(A constant theme of Donohue’s campaign has been that Parker has not worked closely enough with the cities in District 4 — Seaside, Marina, Sand City, Del Rey Oaks and Salinas — to promote development at Fort Ord. At campaign forums and in his biography on his website, he does not mention that he served four years on the board of the Fort Ord Reuse Authority.)
When Donohue became mayor, the city administration was led by veteran City Manager Dave Mora, but he retired a year into Donohue’s tenure. His replacement, Artie Fields, had significantly less experience and Donohue stepped into the vacuum to operate almost as though the city had a strong-mayor system.
“Dennis oftentimes said ‘trust me’ and we didn’t know what he was doing,” said Lutes. “Everything was done behind closed doors and it was a real problem. We had no idea what was going on. We were often duped.”
Donohue soon became a highly visible figure in Salinas, showing up regularly at everything from neighborhood meetings to high school banquets to crime scenes. Despite a regular job as a produce executive, he worked tirelessly on city business, seldom turning down any opportunity to share his goals for the city. Lutes recalled recently that former City Attorney Vanessa Vallarta once remarked “that Dennis’ biggest problem is that he loves Salinas too much.”
Technically part of the Sunset Avenue Redevelopment Plan, the Division Street effort began in earnest just months after he took office in 2007. It mostly involves property along Division Street, a stub of an unpaved roadway near the busy intersection of Market Street and Sanborn Avenue in East Salinas.
According to city documents, the redevelopment effort was pursued and promoted by the Salinas United Business Association while Jimenez the cardroom operator was its president and an active board member. According to city redevelopment documents, the association, best known as SUBA, urged the city and its redevelopment agency to buy the property from Campos as part of an effort to revitalize the larger blighted neighborhood, a mix of houses, apartments, storefronts, a juvenile detention facility, a mortuary and health clinics. Donohue and Jimenez had served together on the Planning Commission before Donohue was elected mayor.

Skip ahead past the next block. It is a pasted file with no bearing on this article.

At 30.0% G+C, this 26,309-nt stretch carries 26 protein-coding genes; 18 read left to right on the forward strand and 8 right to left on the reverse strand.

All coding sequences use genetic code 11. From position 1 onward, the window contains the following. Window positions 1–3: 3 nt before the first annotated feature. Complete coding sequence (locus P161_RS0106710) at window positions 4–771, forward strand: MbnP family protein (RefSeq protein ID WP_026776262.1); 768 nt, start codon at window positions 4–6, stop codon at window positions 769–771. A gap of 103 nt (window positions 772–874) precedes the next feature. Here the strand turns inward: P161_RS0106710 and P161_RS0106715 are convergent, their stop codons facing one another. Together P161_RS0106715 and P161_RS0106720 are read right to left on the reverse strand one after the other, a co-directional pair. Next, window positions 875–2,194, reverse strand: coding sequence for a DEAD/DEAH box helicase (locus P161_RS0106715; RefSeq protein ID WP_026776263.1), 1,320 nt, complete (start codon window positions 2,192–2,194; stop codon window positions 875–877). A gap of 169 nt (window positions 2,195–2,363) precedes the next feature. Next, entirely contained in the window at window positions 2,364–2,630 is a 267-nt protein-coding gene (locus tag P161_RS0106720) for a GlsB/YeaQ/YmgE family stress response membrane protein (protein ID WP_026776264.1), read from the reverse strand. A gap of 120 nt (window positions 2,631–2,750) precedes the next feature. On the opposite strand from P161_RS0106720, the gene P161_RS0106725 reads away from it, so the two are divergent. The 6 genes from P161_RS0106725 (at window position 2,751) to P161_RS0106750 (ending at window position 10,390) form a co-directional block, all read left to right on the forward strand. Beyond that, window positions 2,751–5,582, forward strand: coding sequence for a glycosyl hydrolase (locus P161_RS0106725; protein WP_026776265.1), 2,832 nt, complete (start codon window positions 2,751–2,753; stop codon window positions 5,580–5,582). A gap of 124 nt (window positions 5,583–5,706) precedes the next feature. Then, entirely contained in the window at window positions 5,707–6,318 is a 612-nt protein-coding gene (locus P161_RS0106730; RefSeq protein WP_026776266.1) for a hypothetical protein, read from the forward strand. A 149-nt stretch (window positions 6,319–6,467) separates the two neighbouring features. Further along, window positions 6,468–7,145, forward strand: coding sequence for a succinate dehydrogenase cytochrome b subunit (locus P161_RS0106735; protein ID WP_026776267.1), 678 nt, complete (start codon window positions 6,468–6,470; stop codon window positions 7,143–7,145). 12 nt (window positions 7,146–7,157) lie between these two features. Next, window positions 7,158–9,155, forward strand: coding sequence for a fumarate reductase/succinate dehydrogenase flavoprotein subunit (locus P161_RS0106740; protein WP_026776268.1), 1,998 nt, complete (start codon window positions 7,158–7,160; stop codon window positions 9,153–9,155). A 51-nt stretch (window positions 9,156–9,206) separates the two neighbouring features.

Over the years, the cardroom operators have contributed modestly to Donohue political campaigns. They gave $500 during his last year as mayor and $1,000 to his supervisorial campaign this spring. Jimenez contributed $110 in 2010. (Incidentally, the Parker campaign contributed $1,500 to Donohue’s first re-election campaign in 2008.)
A 2005 appraisal by a third party put the value of Campos’ land at $670,00 and noted, incorrectly, that the property had not been subject to a sale in the previous decade. Another appraisal by the same firm in 2007 put the value at $850,000, which was to be the purchase price. It said it would have been worth more but has no utilities and is in a flood plain that would require fill before any construction. It also noted that a potential obstacle to development is the adjoining Monterey County Youth Center, a juvenile hall for relatively low-risk offenders, and the towering lights that surround that property.
County property records show that Campos had purchased the property for $150,000 from O’Neil and Lois Eastin in 2000. Jimenez said his uncle saw the potential for developing the property and bought it largely because he got a good price and Eastin was willing to finance the purchase.
The next year, in the summer of 2008, Jimenez and Campos succeeded in opening their Bankers Casino in the former Moose Lodge building on Monterey Street near the Steinbeck Center downtown. News reports at the time said that partners invested more than $2 million to renovate the building, which has since expanded as the operation has grown to include off-track betting and entertainment space.
Ortega, while he was police chief, unsuccessfully lobbied against the operation for fear it would attract a criminal element and require a significant investment of time from his department. Ortega had been involved in several cardroom-related investigations while he was with the San Jose Police Department before coming to Salinas. City officials say that, for the most part, the casino has been less problematic than Ortega feared.
The cardroom did add a sizable business to the downtown, contributing to the continuing revival of the central business district. It has provided the city with around $10,000 in property taxes annually along with a confidential amount of sales tax revenue. Unlike cardrooms in other California cities that pay taxes of 10 percent and more on gaming income, the Bankers operation pays only about $5,000 in gaming fees annually because Donohoe and the City Council agreed to levy only a token gaming tax.